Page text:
Nicklas Backstrom scored on an end-to-end rush, before getting creamed in the slot, in overtime to finish off a tremendous comeback for the Washington Capitals. The 4-3 win over the Chicago Black Hawks gives the Caps 46 wins and 101 points for the season.
Trailing 3-0 at the start of the third period, Washington scored three times in 2:16, as Chicago coughed up its second three-goal third period lead in as many days. The Caps outshot the Black Hawks 11-1 in the third.
Backstrom made a terrific defensive play in his own end, making up for an earlier mistake, then carried the puck the length of the ice before beating Antii Niemi cleanly, then getting smashed up after the shot.
The super Swede also had the middle goal of the trifecta in the third. Brooks Laich (22) tallied on a power play to start the comeback and Eric Fehr notched his 18th to tie the game and send it to overtime.
And while everyone should be talking about the Caps determination and perserverance in this one to take two points against a very good team in a tough building, all anyone is going to be talking about is, once again, Alex Ovechkin's "recklessness".
At 12:16 of the first period, Ovechkin was forechecking against Chicago's Brian Campbell. Ovechkin hit Campbell behind the goal after he'd played the puck, hitting him in the shoulder/upper back area. Campbell went down hard--shoulder first--into the end boards and Ovechkin fell over top of him. Campbell laid on the ice for several moments, was attended to by a trainer, and did not return to the game.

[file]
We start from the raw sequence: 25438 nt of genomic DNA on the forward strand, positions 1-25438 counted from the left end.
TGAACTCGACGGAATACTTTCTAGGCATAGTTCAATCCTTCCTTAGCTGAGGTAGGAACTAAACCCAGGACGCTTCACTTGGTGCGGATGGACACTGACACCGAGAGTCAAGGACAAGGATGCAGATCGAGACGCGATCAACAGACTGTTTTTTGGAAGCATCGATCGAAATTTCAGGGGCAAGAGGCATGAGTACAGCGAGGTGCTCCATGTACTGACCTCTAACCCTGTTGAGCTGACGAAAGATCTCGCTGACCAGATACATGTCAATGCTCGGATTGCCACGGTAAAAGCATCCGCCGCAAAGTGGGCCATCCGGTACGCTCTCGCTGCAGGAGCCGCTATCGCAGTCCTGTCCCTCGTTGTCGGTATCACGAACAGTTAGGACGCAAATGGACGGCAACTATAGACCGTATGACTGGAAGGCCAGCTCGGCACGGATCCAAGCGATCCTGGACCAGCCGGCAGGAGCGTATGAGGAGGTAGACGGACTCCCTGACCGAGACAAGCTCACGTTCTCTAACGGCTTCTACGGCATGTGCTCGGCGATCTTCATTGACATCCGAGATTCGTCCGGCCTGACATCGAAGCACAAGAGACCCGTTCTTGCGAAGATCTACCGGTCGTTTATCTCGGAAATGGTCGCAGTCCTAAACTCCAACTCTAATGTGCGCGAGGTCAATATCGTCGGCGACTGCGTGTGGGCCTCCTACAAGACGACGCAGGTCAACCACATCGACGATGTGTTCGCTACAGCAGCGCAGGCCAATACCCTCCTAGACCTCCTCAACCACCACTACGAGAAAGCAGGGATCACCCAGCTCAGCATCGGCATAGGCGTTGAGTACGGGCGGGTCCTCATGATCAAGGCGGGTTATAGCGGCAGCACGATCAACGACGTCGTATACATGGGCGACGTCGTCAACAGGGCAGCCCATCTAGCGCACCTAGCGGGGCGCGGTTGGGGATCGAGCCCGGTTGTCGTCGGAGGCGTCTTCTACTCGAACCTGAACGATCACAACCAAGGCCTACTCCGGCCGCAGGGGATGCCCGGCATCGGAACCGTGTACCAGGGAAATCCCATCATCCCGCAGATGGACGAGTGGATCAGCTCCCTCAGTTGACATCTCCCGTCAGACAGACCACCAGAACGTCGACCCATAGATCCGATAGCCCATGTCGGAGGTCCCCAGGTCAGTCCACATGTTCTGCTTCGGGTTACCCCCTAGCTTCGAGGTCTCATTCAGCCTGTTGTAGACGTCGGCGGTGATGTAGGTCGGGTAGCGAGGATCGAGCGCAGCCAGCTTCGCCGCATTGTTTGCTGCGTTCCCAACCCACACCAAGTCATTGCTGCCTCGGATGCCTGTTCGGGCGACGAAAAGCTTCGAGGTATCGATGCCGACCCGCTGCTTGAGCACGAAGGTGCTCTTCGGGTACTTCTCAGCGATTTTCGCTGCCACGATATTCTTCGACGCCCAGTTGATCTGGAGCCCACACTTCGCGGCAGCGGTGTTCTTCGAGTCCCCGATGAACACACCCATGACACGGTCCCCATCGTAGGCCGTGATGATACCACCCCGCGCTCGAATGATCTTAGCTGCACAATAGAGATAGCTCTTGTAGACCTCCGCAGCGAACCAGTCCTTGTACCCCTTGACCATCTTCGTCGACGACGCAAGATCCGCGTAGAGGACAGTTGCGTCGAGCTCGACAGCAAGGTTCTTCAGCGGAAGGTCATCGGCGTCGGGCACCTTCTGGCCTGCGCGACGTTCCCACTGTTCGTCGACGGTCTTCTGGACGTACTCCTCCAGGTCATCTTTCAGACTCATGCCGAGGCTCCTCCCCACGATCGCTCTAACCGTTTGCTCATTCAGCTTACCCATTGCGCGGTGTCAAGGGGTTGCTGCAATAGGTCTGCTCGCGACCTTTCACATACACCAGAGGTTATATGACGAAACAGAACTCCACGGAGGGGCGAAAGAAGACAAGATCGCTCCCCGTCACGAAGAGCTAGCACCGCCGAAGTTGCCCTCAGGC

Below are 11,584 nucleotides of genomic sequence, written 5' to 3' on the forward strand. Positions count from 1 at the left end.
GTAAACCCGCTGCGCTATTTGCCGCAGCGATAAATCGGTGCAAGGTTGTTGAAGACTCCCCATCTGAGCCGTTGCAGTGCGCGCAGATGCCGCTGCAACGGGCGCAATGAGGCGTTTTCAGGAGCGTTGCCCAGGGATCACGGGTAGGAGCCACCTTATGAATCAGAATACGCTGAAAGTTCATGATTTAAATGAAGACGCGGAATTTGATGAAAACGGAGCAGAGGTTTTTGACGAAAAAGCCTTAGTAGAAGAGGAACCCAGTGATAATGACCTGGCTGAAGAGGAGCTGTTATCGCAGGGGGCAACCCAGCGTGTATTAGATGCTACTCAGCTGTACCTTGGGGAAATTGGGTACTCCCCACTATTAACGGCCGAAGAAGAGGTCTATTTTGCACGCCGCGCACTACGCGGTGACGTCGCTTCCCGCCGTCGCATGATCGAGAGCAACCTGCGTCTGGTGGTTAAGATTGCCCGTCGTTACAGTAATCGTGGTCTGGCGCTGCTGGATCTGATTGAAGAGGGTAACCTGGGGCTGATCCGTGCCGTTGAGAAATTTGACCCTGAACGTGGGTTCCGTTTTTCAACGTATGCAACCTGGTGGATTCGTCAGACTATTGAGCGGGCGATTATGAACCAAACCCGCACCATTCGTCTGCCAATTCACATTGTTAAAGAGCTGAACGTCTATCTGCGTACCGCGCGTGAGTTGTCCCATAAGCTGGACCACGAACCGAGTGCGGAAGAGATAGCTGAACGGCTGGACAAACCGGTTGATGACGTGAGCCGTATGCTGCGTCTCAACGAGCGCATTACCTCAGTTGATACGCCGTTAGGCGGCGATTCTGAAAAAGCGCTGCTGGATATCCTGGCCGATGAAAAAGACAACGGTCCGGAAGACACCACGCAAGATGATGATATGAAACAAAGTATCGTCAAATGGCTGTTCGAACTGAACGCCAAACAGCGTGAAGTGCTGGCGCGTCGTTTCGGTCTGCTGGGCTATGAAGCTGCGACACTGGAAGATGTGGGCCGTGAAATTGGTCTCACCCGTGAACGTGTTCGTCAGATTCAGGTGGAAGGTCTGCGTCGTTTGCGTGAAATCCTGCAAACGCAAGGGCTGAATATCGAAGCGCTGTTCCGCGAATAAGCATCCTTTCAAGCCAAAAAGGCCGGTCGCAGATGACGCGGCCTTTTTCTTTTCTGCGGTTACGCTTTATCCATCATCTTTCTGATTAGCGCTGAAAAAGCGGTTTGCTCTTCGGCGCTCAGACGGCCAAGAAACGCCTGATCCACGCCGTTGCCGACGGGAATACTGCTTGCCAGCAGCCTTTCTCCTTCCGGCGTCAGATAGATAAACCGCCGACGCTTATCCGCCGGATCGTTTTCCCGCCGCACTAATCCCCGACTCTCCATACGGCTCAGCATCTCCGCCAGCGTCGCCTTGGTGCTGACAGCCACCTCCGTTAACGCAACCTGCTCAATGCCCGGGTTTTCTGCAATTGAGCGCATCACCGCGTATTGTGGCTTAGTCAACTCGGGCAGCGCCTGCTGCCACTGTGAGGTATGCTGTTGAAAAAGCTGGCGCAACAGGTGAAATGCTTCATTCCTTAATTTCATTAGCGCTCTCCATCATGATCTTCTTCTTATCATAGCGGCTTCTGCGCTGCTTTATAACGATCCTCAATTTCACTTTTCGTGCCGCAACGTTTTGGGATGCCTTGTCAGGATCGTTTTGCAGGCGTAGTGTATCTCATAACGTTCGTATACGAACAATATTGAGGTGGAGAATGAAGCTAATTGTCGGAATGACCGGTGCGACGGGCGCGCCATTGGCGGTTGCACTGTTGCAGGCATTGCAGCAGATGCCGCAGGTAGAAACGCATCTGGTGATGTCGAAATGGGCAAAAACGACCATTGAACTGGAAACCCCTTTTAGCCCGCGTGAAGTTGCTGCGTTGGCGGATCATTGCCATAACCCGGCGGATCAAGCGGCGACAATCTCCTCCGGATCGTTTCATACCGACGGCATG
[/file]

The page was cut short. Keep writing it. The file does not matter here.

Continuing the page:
Ovechkin was assessed a boarding major and game misconduct.
The play warrented a penalty; the hit/shove was late and unnecessary in my book, and Campbell went hard into the boards. But the game misconduct, and the subsequent mandatory review by league officials, was overboard.
The game announcers, as well as studio hosts Pierre McGuire and Mike Milbury, all thought the game misconduct was uncalled for as well.
There is no automatic suspension, as this major comes far enough after the previous one to not trigger the automatic suspension. But given Ovechkin's track record (murky enough, at this point), the injury to Campbell (which we don't know the severity of it yet) and the fact that it happened on national television, one can't help but wonder if the Great 8 isn't going to miss some ice time in the near future.
The league's disciplinary arm, led by Collin Campbell, has been taking it hard lately. The incident with Pittsburgh's Matt Cooke not receiving discipline on his blatent elbow to the head of unsuspecting Boston forward Marc Savard will only boost the call for further discipline on Ovechkin.
So the Caps were badly outplayed by Chicago in the first two periods, lost their leader to a questionable call by the on-ice officials, and stormed back to tie--then win--in one of the league's tougher buildings. It's enough to give Caps fans palpitaions.
So might Collin Campbell's decision for further discipline against one of the games' brightest stars.
But what can't be debated here is Ovechkin's poor judgment on the play.
Chicago's Campbell had already played the puck and had his back to Ovechkin. Ovie has to know only bad things can happen if you hit a player from behind into the boards.
And with the league's ambiguity and haphazard manner of discipline, someone as important to his team as Ovechkin is can't be putting himself in a position to make a bad hit like that. He needs better judgment on that play.
He was quoted after his earlier suspension for the kneeing hit on Carolina's Tim Gleason that he only knows how to play one way and he wasn't going to change. He needs to rethink the logic in that staement and start to make better judgments about when--and how--to play physical.
Because with the scattershot justice system in place in the NHL, you never know. Something as innocuous as this hit--if it happened in the playoffs--might turn out to keep him off the ice when his team needs him the most.